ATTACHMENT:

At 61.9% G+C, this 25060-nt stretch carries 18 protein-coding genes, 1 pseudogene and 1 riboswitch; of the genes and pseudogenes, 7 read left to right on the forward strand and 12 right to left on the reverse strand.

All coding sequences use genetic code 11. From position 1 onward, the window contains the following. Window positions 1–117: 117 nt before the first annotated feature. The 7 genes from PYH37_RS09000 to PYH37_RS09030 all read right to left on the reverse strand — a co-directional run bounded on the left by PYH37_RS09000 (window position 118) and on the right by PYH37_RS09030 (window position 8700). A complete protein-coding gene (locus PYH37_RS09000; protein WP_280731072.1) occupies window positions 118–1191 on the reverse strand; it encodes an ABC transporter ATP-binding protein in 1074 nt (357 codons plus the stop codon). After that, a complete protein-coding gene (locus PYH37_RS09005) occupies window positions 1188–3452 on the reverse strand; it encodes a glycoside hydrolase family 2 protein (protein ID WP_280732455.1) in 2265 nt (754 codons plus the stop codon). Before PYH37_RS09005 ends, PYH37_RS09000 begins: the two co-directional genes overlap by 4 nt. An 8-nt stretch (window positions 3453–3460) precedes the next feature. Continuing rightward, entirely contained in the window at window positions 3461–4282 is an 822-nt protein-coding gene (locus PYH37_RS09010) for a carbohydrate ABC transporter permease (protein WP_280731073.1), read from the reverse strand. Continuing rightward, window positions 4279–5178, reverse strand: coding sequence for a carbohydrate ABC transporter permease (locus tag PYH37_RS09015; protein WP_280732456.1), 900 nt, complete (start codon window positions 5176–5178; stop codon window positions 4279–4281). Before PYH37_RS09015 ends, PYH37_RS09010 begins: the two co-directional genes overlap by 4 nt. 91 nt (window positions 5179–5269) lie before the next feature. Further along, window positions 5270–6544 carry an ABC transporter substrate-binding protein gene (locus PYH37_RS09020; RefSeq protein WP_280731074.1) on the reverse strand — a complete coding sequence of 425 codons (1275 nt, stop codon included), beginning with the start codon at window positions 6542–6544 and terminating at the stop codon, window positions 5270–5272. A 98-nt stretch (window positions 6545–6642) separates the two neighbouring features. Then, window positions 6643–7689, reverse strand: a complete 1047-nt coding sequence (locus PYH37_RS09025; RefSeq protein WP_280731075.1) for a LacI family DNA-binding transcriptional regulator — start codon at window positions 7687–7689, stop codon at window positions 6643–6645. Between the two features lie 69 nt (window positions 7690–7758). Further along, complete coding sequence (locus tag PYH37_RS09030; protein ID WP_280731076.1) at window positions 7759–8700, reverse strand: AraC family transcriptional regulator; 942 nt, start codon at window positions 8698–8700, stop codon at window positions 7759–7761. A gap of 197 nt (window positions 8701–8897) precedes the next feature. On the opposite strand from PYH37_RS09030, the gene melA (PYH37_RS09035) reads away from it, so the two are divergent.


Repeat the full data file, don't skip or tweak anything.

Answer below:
At 61.9% G+C, this 25060-nt stretch carries 18 protein-coding genes, 1 pseudogene and 1 riboswitch; of the genes and pseudogenes, 7 read left to right on the forward strand and 12 right to left on the reverse strand.

All coding sequences use genetic code 11. From position 1 onward, the window contains the following. Window positions 1–117: 117 nt before the first annotated feature. The 7 genes from PYH37_RS09000 to PYH37_RS09030 all read right to left on the reverse strand — a co-directional run bounded on the left by PYH37_RS09000 (window position 118) and on the right by PYH37_RS09030 (window position 8700). A complete protein-coding gene (locus PYH37_RS09000; protein WP_280731072.1) occupies window positions 118–1191 on the reverse strand; it encodes an ABC transporter ATP-binding protein in 1074 nt (357 codons plus the stop codon). After that, a complete protein-coding gene (locus PYH37_RS09005) occupies window positions 1188–3452 on the reverse strand; it encodes a glycoside hydrolase family 2 protein (protein ID WP_280732455.1) in 2265 nt (754 codons plus the stop codon). Before PYH37_RS09005 ends, PYH37_RS09000 begins: the two co-directional genes overlap by 4 nt. An 8-nt stretch (window positions 3453–3460) precedes the next feature. Continuing rightward, entirely contained in the window at window positions 3461–4282 is an 822-nt protein-coding gene (locus PYH37_RS09010) for a carbohydrate ABC transporter permease (protein WP_280731073.1), read from the reverse strand. Continuing rightward, window positions 4279–5178, reverse strand: coding sequence for a carbohydrate ABC transporter permease (locus tag PYH37_RS09015; protein WP_280732456.1), 900 nt, complete (start codon window positions 5176–5178; stop codon window positions 4279–4281). Before PYH37_RS09015 ends, PYH37_RS09010 begins: the two co-directional genes overlap by 4 nt. 91 nt (window positions 5179–5269) lie before the next feature. Further along, window positions 5270–6544 carry an ABC transporter substrate-binding protein gene (locus PYH37_RS09020; RefSeq protein WP_280731074.1) on the reverse strand — a complete coding sequence of 425 codons (1275 nt, stop codon included), beginning with the start codon at window positions 6542–6544 and terminating at the stop codon, window positions 5270–5272. A 98-nt stretch (window positions 6545–6642) separates the two neighbouring features. Then, window positions 6643–7689, reverse strand: a complete 1047-nt coding sequence (locus PYH37_RS09025; RefSeq protein WP_280731075.1) for a LacI family DNA-binding transcriptional regulator — start codon at window positions 7687–7689, stop codon at window positions 6643–6645. Between the two features lie 69 nt (window positions 7690–7758). Further along, complete coding sequence (locus tag PYH37_RS09030; protein ID WP_280731076.1) at window positions 7759–8700, reverse strand: AraC family transcriptional regulator; 942 nt, start codon at window positions 8698–8700, stop codon at window positions 7759–7761. A gap of 197 nt (window positions 8701–8897) precedes the next feature. On the opposite strand from PYH37_RS09030, the gene melA (PYH37_RS09035) reads away from it, so the two are divergent.